(Tony Bellew catches Nathan Cleverly with a punch, if not on the scorecards)
Welshman, Nathan Cleverly, underwent the toughest fight of his life in overcoming Liverpudlian Tony Bellew on Saturday. The points margins of 117-112 and 116-113 on two of the three judges’ scorecards seemed particularly harsh on Bellew, a revelation here, with adjudicator Terry O’Connor closest to the mark, scoring the contest an even draw 114-114.
Bellew fought out of his skin in this, his first foray into world class. On TQBR’s card (which tallied with O’Connor’s), he led handily after the bout’s opening third and seemed good for a narrow lead going into penultimate round. Cleverly, though, has a superb engine, and upped the pace sufficiently over the closing sessions to retain his unbeaten record. Quite where Dave Parris found a five point margin for the Cefn Fforest windmill, though, is head scratchingly unclear.
Bellew boxed superbly, mixing smart fencing with thunderous punching. The pair hunted each other’s ribcages mercilessly throughout, engaging in the sort of close quarter punch-out that thrills its audience, something the vociferous Echo Arena crowd would fervently attest to. Bellew was by far the stronger puncher of the pair, buzzing Cleverly in round 2 and almost knocking his head from his shoulders with a pair of blistering right hands in the 10th. The world-ranked Cleverly has an uncommon resilience, though, and rode expertly away from peril at both flashpoints.
Both men had suffered disappointing omens earlier in the day. The Welsh rugby team had endured a gut-wrenching World Cup defeat in New Zealand, whereas Bellew’s beloved Everton FC had taken a pounding away at Chelsea. Perhaps this helped to stoke the mean spiritedness which fuelled their performances throughout this intense battle, another quality match to have been waged on British soil in 2011.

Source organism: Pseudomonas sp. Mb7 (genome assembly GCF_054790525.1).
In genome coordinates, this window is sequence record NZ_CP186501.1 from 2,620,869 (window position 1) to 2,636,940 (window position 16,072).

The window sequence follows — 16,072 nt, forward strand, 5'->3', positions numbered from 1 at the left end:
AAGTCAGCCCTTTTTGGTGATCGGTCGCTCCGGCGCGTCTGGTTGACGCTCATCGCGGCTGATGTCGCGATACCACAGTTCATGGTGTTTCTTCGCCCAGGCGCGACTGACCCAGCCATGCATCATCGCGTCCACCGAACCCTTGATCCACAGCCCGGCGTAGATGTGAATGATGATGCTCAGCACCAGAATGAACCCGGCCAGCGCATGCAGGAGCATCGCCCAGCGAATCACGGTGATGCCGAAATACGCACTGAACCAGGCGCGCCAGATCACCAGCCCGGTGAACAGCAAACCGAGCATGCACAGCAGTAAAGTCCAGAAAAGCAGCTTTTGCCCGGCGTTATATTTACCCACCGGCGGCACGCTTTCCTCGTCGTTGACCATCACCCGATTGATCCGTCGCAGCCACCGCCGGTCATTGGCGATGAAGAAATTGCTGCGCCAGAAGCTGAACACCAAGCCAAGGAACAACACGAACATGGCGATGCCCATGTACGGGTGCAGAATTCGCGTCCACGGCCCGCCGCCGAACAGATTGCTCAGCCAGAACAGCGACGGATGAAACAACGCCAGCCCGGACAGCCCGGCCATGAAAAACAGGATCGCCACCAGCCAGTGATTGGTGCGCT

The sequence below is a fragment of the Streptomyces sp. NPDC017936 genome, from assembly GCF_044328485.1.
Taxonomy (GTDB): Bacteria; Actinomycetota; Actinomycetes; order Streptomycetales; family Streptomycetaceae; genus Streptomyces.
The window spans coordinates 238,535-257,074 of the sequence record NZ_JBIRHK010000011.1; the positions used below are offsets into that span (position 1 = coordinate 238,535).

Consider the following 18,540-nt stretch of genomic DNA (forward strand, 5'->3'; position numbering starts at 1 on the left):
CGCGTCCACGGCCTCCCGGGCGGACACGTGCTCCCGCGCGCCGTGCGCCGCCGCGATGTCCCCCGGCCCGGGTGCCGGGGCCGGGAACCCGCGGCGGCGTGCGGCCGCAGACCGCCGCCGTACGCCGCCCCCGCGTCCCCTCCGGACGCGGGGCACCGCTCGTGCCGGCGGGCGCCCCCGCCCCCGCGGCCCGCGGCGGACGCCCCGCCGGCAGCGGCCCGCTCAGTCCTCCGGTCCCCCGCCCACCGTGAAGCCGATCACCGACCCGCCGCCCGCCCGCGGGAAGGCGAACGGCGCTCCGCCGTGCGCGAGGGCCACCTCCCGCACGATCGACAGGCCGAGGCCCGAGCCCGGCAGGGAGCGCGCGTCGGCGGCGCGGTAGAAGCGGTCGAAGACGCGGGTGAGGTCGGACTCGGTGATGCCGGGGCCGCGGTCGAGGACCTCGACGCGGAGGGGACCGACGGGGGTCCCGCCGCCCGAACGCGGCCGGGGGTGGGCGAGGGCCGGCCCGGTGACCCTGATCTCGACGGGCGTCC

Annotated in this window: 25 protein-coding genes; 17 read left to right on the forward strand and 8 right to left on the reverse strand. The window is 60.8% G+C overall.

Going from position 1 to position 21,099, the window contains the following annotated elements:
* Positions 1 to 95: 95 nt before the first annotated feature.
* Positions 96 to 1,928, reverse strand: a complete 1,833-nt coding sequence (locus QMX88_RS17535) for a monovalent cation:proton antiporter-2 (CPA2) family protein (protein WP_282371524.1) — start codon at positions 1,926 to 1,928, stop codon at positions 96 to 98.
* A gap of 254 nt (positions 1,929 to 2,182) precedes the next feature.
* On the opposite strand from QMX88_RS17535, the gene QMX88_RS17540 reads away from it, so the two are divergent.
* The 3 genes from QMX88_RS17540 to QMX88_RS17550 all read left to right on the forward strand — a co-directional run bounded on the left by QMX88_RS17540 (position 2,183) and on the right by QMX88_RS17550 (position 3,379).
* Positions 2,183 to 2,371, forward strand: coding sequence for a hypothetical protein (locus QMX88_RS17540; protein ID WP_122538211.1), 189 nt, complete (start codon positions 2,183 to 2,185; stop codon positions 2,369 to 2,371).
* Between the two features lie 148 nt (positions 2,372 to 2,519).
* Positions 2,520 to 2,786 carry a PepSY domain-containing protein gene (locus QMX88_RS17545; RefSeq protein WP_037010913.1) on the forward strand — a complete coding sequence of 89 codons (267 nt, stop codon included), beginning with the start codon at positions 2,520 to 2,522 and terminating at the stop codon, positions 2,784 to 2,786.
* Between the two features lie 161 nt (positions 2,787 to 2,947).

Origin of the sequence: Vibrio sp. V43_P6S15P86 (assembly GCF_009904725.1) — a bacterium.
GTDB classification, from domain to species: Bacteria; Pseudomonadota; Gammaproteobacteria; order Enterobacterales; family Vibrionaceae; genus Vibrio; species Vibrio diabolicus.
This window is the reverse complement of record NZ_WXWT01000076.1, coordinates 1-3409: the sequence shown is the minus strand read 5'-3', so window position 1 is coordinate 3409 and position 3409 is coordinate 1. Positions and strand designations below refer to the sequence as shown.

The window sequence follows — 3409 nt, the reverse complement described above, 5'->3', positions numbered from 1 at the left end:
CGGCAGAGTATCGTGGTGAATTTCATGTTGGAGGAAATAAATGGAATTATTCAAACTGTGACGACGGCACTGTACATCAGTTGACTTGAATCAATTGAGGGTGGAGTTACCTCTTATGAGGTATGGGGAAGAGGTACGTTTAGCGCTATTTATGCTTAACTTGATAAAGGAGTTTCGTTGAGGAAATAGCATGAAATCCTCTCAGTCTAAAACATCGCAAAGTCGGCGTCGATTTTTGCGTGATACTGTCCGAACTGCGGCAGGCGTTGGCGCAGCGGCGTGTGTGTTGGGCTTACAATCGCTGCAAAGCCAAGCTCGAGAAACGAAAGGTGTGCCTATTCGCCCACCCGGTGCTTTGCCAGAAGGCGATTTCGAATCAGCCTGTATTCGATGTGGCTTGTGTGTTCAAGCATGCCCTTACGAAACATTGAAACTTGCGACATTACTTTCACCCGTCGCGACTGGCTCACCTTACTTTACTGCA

Cleverly set his stall out instantly, rushing into Bellew on the opening bell with busy attacks. Bellew exhibited good poise at such times and rarely looked flustered. After hurting the favourite with a short right hand in the 2nd, he assumed control; double jabbing before touching his man up with short, chopping shots. At the end of each burst, Bellew would send in a rib-bender, or a long right hand to the chin, punches which appeared so forceful, they would surely have done for a lot of men at this weight.
Cleverly, who scaled 174 ¼ to Bellew’s 175, came on through the middle rounds and the pair engaged in a stirring 7th frame, during which momentum was exchanged more than once. Bellew dug down hard in rounds 9 and 10, yet Cleverly’s extended body assault came to bear over the championship rounds and the Scouser was unable to match his opponent’s surge to the line.
It was a rollicking good fight, and exactly the type of test both boys require at this stage of their development. A rematch would be a logical next step and, after this result, would surely generate more income second time around. The decision was roundly booed by the partisan crowd. Nevertheless, Cleverly moves to 23-0 (11) with the win, while Bellew tastes defeat for the first time in 17 starts.
Cleverly has a way to go still before he can hope to scalp the division’s top brass, whereas Bellew, whom this writer owes an apology, came of age. The “Bomber” was fantastic last night and after the smoke cleared on another entertaining night at the fights, Britain was left with twice as many world class light heavyweights as it had going in.